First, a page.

Deborah Hellman headshot

Deborah Hellman

Unit: School of Law
Department: School of Law
Office location and address
580 Massie Rd
Charlottesville, Virginia 22903
J.D. Harvard Law School 1991
M.A. Columbia University 1987
B.A. Dartmouth College 1985

Deborah Hellman joined the Law School in 2012 after serving on the faculty of the University of Maryland School of Law since 1994.

Hellman’s work focuses on discrimination and equality. She is the author of When is Discrimination Wrong? (Harvard University Press, 2008) and co-editor of The Philosophical Foundations of Discrimination Law (Oxford University Press, 2013). In addition, she writes about the constitutionality of campaign finance laws and the obligations of professional roles, especially in the context of clinical medical research. She teaches contracts, constitutional law and classes related to the theory of equal protection and the relationship between money and rights.

Hellman was a fellow at the Woodrow Wilson International Center for Scholars (2005-06) and the Eugene P. Beard Faculty Fellow in Ethics at the Edmond J. Safra Center for Ethics at Harvard University (2004-05). She was awarded a National Endowment for the Humanities Fellowship for University Teachers in 1999 and was a visiting professor at the University of Pennsylvania Law School in 2007-08 and at the University of Virginia in the fall of 2011.

LAW 6001: Constitutional Law
Credits: 4
This course is an introduction to the structure of the U.S. Constitution and the rights and liberties it defines. Judicial review, federalism, congressional powers and limits, the commerce clause, and the 10th Amendment are covered, as are the equal protection and due process clauses.
LAW 8811: Independent Research
Credits: 1
This course is a semester-long independent research project resulting in a substantial research paper supervised and graded by a selected law school faculty member.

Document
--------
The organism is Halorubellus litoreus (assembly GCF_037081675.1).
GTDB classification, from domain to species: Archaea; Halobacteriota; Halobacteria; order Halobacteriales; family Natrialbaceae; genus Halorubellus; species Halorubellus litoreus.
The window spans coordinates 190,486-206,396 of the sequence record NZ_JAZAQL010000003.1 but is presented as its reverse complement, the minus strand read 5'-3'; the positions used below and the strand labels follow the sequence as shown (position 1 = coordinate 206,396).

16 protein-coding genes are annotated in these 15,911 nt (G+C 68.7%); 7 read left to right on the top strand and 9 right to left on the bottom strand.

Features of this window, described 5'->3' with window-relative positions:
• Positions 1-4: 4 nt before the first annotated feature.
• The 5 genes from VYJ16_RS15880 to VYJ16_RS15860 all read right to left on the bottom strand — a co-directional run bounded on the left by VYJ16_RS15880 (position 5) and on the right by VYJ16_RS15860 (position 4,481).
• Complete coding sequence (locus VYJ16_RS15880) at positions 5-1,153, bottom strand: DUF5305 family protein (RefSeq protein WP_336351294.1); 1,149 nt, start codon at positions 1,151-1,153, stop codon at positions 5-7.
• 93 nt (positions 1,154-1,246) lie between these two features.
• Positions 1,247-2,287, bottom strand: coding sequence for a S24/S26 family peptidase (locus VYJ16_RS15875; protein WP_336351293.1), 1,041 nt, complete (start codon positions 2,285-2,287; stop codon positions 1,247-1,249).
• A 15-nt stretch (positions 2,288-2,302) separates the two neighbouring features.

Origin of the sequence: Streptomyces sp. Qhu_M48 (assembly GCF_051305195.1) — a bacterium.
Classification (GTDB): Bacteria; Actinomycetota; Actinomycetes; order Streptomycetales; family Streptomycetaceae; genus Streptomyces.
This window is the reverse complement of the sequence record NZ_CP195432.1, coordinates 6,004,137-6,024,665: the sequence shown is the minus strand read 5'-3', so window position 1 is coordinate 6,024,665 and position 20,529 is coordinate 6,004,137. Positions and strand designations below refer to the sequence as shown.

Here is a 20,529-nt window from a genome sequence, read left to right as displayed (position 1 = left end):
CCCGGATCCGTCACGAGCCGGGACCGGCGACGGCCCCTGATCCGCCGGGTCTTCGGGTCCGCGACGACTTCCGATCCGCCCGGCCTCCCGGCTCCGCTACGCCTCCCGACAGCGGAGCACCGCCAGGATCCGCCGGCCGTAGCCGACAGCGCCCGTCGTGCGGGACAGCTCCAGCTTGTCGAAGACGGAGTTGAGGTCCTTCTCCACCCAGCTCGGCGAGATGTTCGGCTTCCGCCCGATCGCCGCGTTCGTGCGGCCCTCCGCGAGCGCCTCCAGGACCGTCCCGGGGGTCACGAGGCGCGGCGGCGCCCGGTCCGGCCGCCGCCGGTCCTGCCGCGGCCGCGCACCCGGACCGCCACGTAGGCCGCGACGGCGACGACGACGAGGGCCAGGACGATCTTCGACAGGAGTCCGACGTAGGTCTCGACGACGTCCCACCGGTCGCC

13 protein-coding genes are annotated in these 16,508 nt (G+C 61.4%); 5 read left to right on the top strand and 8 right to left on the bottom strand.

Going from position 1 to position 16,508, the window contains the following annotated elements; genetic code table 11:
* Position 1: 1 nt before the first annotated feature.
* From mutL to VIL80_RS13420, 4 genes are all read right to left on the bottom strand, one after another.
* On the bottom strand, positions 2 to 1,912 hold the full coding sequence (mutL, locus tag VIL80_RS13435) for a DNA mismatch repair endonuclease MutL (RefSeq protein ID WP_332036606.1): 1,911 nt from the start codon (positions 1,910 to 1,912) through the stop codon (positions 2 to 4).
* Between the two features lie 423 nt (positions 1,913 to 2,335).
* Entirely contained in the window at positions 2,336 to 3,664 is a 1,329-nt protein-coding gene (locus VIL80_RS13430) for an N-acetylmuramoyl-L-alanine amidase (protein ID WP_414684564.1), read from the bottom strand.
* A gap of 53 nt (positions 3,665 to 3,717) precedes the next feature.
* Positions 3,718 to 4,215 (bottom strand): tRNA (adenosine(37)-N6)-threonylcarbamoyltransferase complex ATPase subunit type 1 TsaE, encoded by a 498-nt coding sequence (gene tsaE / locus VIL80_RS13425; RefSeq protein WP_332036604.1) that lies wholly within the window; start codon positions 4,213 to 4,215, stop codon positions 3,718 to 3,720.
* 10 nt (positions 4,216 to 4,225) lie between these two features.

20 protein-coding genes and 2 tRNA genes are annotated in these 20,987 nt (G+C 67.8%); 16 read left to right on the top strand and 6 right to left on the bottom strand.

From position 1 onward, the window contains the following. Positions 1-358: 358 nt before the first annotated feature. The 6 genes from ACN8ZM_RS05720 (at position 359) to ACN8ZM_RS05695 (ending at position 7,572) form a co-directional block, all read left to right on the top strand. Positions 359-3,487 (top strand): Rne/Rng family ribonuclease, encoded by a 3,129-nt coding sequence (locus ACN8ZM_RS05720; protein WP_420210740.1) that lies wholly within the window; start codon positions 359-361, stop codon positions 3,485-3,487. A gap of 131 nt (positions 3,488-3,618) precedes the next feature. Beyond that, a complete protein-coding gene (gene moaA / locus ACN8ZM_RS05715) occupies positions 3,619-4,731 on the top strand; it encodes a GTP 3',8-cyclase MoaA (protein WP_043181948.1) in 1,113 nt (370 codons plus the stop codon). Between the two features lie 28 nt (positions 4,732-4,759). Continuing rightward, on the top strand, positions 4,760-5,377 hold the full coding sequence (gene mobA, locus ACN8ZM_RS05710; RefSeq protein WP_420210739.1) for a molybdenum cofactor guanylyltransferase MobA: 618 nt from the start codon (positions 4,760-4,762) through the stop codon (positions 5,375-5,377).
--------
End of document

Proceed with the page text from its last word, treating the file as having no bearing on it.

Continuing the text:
LAW 8814: Independent Research (YR)
This course is the first semester of a yearlong independent research project resulting in a substantial research paper supervised and graded by a selected law school faculty member.
LAW 9264: Discrimination Theory
Credits: 3
This seminar will examine what exactly discrimination is and what makes it wrong.
LAW 9281: Legal Theory Workshop Seminar
Credits: 2–3
This seminar will explore legal issues from a philosophically informed perspective. The course offers the opportunity for students to interact with prominent scholars, to help shape cutting-edge work, to hone their writing skills, to develop their own ideas through independent research, and to gain practice and feedback about the art of asking a good question.
LAW 9341: Law of Corruption
Credits: 3
This class will examine how the topic of corruption is addressed in several different legal domains including criminal law (bribery, extortion, fraud, and deprivation of honest services, etc.), election law, constitutional law (including the Emoluments Clauses and the First Amendment's treatment of campaign finance laws) and others. In addition, the course will explore how best to define and understand corruption.
LAW 9999: Dissertation Research
Credits: 15
For doctoral research taken under the supervision of a dissertation director.